SHEEHAN  Big Brothers Big Sisters—the whole lacrosse team participates, and everyone has a little brother that they mentor weekly. It’s been a wonderful experience, and I’ve seen the impact more than ever this year. My “Little,” Angel, was never very interested in schoolwork, and basically only wanted to play dodge ball and run around screaming like a wild man. I can’t fault him, I did much of the same when I was 11 (and now, even at my mature age of 22). 

This year though, I showed up for my first day and Angel was not only already working on his math homework (his least favorite subject), but he was also able to help his peers with their homework. He still loves to act like a wild man when we finish homework and mosey on over to the gym, but it was such an eye-opening experience to see that the routine I had instilled in Angel actually has an impact, and is something that he values and succeeds with now. 

Interesting note about Big Brothers Big Sisters at Holy Cross: The team’s involvement with the program started about 15 years ago when a former lacrosse player, John Price ’01, passed away unexpectedly. The team wanted to do something special to remember John, an incredibly selfless and loved member of the community. They decided to reach out to Big Brothers Big Sisters, as this was something John participated in during his time at Holy Cross. We have continued the tradition, and the program, “John’s Brothers,” has continued to expand and flourish since then. 


HCM  If you had a week on campus without classes or practice, how would you spend it?

SHEEHAN  I actually had a week on campus to myself without class or practice this summer, and my time was spent training for lacrosse, assembling my house and spending quality time with my friends. The only thing I might change looking back on that week was our decision to paint the floor of our basement purple. “Bleeding purple” took on a whole different meaning that night when we had a crowd of people over, and the purple paint was no longer on the floor, but on everyone’s shoes. You live and you learn I guess?


HCM  What’s the best advice Coach Lattimore has given you for life off the field?

SHEEHAN  Interesting question, because I would say the best advice Coach Lattimore gave me had nothing to do with lacrosse. Coach Lattimore did an excellent job of explaining the importance of being a man for others from the day he took over as head coach my junior year. He actually has “A Man for Others” painted across the wall of his office in the Hart Center, and he created a culture founded on selflessness, integrity and toughness, which represent our three core principles. Coach Lattimore also posts a quotation of the day on our daily practice plan. I think a recent one does a perfect job of summing up our mindset both on and off the field. It was “don’t find a fault, but find a remedy” from Henry Ford. It’s much easier to find a fault in most cases, but Coach Lattimore demonstrates that finding the remedy without excuses is the best way to approach difficulties in life.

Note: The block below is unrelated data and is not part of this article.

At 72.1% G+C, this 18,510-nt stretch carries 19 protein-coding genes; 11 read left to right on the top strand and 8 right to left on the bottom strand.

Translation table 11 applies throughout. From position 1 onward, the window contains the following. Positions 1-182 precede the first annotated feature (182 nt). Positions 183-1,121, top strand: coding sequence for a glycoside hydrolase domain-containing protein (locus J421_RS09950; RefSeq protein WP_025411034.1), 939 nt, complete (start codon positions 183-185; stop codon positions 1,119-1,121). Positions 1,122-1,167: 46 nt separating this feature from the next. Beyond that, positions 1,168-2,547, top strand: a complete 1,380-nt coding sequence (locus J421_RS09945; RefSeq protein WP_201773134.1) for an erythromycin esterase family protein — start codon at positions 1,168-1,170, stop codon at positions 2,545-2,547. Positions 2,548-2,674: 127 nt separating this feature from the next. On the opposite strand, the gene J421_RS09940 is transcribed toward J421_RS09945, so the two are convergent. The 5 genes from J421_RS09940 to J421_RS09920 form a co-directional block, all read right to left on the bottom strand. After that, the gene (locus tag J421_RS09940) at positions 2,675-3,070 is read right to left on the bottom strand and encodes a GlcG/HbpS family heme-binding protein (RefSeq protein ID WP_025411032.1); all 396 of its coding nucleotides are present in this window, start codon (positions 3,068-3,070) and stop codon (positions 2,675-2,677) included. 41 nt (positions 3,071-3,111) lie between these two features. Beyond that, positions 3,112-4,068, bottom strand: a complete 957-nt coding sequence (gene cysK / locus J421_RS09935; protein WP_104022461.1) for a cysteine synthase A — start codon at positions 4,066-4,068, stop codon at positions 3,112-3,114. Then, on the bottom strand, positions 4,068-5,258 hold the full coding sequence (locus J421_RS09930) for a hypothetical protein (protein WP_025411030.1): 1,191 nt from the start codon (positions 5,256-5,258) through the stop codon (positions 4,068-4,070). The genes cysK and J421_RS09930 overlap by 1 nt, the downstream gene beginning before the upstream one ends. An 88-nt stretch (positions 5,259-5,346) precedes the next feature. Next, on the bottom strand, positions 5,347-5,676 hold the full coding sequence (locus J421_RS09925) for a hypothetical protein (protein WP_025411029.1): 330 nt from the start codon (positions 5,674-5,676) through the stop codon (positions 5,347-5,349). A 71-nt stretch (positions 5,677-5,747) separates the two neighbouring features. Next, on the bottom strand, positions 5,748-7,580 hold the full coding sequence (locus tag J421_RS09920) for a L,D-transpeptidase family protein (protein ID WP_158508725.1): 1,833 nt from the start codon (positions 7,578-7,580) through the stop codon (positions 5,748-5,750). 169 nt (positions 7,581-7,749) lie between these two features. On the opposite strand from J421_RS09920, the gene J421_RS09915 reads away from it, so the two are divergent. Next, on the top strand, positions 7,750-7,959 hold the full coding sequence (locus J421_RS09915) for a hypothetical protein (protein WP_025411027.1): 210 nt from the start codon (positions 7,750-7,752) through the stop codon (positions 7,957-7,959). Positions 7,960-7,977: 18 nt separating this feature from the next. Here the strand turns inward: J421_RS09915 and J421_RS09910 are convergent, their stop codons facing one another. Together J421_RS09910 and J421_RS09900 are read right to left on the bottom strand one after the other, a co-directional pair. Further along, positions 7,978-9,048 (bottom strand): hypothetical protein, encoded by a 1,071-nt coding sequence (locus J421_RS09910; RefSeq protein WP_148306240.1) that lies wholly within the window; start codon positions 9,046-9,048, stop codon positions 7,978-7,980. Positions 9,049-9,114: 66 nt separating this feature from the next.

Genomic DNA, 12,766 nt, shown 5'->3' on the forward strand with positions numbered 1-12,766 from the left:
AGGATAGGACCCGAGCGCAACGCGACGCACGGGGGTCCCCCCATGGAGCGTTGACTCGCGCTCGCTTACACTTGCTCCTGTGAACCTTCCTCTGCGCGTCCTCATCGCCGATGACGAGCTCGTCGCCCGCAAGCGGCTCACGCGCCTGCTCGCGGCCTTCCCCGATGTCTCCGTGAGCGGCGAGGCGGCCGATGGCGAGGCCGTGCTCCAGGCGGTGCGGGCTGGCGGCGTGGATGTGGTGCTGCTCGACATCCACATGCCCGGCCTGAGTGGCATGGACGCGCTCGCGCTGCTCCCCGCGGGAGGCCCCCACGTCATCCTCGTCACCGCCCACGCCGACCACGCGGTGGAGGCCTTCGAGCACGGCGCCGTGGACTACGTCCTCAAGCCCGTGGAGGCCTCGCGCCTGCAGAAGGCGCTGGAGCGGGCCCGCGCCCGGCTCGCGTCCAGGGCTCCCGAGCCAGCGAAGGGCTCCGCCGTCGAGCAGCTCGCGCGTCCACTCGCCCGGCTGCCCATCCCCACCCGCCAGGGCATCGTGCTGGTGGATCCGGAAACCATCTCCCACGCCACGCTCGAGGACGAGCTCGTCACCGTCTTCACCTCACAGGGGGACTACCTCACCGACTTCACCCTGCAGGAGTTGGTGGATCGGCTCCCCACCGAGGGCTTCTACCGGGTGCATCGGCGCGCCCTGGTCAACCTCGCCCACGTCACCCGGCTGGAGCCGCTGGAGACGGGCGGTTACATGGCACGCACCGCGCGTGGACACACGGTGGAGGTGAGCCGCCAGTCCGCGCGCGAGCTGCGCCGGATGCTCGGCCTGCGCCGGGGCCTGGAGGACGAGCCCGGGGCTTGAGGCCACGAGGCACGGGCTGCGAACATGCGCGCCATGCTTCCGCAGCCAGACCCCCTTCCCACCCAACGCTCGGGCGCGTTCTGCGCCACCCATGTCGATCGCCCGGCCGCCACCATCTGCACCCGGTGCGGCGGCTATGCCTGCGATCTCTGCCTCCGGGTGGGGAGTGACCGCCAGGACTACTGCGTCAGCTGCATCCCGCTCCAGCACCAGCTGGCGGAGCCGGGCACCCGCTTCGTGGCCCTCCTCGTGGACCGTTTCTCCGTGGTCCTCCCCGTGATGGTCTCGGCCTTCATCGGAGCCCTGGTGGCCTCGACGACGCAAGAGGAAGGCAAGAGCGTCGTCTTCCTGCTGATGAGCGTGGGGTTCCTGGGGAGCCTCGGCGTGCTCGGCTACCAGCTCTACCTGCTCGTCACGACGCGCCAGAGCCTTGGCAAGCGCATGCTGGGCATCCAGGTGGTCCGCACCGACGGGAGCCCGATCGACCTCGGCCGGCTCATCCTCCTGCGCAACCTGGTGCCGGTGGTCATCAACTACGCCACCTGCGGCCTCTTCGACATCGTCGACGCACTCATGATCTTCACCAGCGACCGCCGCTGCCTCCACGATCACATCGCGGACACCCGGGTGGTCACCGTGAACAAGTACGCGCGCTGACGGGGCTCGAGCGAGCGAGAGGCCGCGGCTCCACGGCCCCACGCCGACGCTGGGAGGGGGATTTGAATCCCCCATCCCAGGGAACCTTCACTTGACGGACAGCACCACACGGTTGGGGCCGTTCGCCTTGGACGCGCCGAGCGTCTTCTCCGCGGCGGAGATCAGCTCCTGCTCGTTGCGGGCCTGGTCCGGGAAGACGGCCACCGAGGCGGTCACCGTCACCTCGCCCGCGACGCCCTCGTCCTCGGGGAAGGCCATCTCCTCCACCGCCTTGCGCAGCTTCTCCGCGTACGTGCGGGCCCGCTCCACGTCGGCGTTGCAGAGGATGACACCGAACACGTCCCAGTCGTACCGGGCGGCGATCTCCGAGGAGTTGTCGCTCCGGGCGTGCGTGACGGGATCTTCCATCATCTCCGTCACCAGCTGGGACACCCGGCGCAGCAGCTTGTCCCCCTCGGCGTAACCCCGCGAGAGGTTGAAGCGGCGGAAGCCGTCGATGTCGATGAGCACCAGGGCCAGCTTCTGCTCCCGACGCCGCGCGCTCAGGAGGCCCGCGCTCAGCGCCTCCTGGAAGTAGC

HCM  This issue reaches our readers just as 2016 begins. Did you make any New Year’s Resolutions you can share with us? 

SHEEHAN  My resolution this year is to take more risks—not to shy away from new or foreign experiences. I’ve noticed that these seem to be the easiest to avoid, yet the best to learn more about yourself. I think this is especially true for someone in my position, as I will be living in a new city, starting a new job working for Deloitte in their audit practice in New York and essentially starting a new life as I transition from the ease of the life of a college student to the real world, employed life.  ■


The men’s lacrosse season kicks off Feb. 13, 2016 at Providence (R.I.). For more information, visit